SCOTUS Decision Attacks ‘Honest Services’ LawRead the rest of this here.
The Supreme Court has upheld the principle that a law be well-defined, not simply established when a jury decision is made on it.
The right is often so concerned with maintaining scrupulous standards of probity that during criminal proceedings involving friends and allies they vanish, fearful of getting their own spotless white togas spattered with mud. Further, too often the right ignores the seamier side of criminal law.
I am not suggesting that the proper course in such cases is to join in a chorus attacking and smearing those who’ve made the accusations, or to bespatter prosecutors as Ken Starr was. But I do suggest that they maintain a vigilant eye on the proceedings, and maintain their loyalty until the facts are fully known.
Also, that they pay more attention and offer more resistance to the growing problem of prosecutorial overreach than they have, rather than simply assuming the propriety of the proceedings.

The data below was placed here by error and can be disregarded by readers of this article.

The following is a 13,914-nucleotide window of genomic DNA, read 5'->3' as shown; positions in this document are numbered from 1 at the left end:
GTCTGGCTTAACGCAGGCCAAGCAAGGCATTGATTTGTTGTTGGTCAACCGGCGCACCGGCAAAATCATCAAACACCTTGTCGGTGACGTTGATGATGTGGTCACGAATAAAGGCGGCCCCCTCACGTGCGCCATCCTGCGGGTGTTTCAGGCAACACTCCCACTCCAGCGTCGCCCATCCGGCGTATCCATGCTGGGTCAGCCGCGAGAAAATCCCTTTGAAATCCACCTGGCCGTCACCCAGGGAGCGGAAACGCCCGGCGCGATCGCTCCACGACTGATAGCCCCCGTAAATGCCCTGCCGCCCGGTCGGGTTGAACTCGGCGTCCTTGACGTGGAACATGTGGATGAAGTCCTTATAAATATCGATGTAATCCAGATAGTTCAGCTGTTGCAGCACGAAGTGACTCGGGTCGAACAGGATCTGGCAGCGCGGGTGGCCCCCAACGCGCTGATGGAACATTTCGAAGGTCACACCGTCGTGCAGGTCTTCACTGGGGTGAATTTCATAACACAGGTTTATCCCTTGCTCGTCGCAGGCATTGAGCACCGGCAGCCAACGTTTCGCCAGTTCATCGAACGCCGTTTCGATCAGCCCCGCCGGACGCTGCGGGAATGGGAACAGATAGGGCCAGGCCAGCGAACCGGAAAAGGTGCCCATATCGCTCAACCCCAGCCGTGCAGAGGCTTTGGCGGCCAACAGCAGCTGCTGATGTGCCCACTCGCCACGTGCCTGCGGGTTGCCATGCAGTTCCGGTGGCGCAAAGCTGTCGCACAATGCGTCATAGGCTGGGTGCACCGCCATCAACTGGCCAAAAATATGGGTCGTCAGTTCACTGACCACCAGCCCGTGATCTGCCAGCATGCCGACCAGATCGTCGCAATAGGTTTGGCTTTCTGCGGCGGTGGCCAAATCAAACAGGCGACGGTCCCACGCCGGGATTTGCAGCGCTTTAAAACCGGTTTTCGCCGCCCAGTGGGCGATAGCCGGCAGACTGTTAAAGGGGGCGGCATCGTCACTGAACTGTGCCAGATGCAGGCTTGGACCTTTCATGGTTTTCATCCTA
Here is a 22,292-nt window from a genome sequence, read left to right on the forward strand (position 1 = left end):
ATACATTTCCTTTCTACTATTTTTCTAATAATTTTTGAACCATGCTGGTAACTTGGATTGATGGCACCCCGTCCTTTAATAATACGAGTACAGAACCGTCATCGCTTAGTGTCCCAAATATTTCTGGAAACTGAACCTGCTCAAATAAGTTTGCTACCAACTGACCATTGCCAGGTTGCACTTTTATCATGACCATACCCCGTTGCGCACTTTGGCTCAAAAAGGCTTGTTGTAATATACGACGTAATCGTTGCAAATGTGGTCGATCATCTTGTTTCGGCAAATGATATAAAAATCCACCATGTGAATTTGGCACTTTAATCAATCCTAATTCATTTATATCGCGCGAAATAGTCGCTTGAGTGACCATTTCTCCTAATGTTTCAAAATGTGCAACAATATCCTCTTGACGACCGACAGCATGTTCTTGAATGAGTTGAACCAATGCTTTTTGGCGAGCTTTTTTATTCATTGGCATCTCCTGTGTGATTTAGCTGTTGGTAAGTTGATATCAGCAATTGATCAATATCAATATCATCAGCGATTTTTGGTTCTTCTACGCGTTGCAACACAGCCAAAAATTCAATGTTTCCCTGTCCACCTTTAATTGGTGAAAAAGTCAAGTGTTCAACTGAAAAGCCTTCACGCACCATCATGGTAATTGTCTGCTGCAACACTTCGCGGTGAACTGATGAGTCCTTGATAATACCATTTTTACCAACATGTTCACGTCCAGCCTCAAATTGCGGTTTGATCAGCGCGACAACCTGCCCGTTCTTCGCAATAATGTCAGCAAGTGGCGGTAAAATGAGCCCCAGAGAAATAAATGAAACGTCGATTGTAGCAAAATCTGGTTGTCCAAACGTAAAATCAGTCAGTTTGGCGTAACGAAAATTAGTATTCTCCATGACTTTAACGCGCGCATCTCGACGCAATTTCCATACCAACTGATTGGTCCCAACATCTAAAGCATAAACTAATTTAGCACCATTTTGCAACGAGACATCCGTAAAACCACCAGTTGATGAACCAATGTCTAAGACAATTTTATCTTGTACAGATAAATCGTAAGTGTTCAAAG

With few joining me, I have written repeatedly of the outrageous behavior of Patrick Fitzgerald. Fitzgerald succeeded in so poisoning the jury and public opinion with his extrajudicial statements and so manipulated evidence before the trial court that he got the innocent Lewis Libby convicted. Libby was a man targeted, I believe, by opponents of the prior administration who considered him a proxy in their bureaucratic wars against Bush and Cheney.
That behavior continued in Fitzgerald’s treatment of Conrad Black and his hapless Hollinger general counsel, Mark Kipnis. Now, it continues against former Illinois Governor Blagojevich, who was removed from office on the basis of the prosecutor’s conduct before he was found guilty of anything. This is a prosecutor who, having seen the likely direction the Court was heading on the question of “honest services,” was forced to add other charges against the governor to account for the likelihood that the honest services charges would be thrown out.
What is the “honest services” provision? It’s a simple, less than 30-word addition to the federal mail fraud statute:
§ 1346. For the purposes of this chapter, the term “scheme or artifice to defraud” includes a scheme or artifice to deprive another of the intangible right of honest services.Last week, the “honest services” arrow in the prosecution’s quiver was severely blunted by the Suprme Court when it reversed three convictions based on that law.
Friday, July 2, 2010
The SCOTUS and our rights
Clarice Feldman writes in the Pajamas Media: